Quote Originally Posted by JMA View Post
    In this case the key lies with China, as with Syria the key lies with Russia/Iran.
    I don't think that assessment is accurate. The key in Syria is not Russia or Iran, but the Syrian Armed Forces. If enough of his military defects, Assad will fall, no matter what Russia or Iran say or do. If enough of his military stays loyal and fights it out, he will sustain the civil war and possibly win.

    Of course even if we assume that Russia or Iran is "the key", that gets us nowhere, because Russia and Iran will act according to their own perception of their own interests, and no combination of Western powers is going to change that perception.

    Similarly, "the key" in North Korea is likely to be the DPRK armed forces: I doubt that there will be really meaningful change unless the generals either decide to take over themselves or refuse to suppress a popular uprising. Neither of these seems likely any time soon, though a coup would naturally be unexpected until it occurs.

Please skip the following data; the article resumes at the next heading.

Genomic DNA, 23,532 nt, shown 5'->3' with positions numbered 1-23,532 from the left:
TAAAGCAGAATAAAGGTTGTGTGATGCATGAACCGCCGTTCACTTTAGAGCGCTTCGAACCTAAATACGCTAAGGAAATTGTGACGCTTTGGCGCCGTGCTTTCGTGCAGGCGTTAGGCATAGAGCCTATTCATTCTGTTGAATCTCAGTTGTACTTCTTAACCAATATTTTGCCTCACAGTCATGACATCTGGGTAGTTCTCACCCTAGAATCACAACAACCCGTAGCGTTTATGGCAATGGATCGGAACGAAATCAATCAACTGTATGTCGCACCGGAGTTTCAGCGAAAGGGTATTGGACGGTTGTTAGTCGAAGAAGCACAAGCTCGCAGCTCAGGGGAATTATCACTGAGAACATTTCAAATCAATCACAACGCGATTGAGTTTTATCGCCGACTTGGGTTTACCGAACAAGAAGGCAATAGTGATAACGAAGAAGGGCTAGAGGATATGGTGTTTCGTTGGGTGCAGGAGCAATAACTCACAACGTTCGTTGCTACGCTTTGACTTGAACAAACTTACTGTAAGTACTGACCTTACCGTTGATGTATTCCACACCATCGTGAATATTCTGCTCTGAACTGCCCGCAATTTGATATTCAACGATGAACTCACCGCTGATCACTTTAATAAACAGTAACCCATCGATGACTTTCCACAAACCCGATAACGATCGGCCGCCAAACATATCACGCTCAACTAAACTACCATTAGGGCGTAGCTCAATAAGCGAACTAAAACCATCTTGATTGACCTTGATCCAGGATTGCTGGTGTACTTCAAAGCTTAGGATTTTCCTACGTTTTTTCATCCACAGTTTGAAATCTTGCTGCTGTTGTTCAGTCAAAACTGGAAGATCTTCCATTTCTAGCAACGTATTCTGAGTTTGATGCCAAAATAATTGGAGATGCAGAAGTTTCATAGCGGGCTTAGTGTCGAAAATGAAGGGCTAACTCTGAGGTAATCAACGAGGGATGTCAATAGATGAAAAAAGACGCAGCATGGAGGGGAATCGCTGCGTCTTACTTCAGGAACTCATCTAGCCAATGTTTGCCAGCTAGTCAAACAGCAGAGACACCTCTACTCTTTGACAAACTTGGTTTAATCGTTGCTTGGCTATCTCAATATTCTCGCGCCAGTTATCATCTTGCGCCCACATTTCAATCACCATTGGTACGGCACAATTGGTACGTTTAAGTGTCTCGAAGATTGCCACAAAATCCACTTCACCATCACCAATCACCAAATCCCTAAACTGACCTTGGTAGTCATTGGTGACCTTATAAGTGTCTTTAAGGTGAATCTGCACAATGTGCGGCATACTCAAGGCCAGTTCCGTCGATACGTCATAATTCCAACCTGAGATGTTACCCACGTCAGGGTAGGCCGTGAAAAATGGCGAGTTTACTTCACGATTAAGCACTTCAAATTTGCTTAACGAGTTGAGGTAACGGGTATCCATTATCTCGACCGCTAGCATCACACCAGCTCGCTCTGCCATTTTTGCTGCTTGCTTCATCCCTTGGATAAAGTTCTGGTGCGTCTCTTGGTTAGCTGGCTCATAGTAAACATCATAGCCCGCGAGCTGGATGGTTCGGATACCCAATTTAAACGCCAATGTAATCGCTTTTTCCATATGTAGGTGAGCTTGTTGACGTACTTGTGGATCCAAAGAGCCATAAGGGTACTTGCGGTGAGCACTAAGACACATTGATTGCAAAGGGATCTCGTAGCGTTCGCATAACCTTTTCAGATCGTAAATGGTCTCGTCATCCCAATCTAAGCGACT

Similarly, even if China was "the key", that would get us nowhere, because the Chinese have no interest whatsoever in trying to "fix" the DPRK, and that's not something any outside influence is going to change.

    Quote Originally Posted by Bill Moore View Post
    The U.S. and other nations openly oppose DPRK's WMD program, but are relatively quiet about the human rights abuses in North Korea. Expanding the focus of pressure to include human rights does put China and other supporters of North Korea is tougher position diplomatically to continue to support an oppressive government.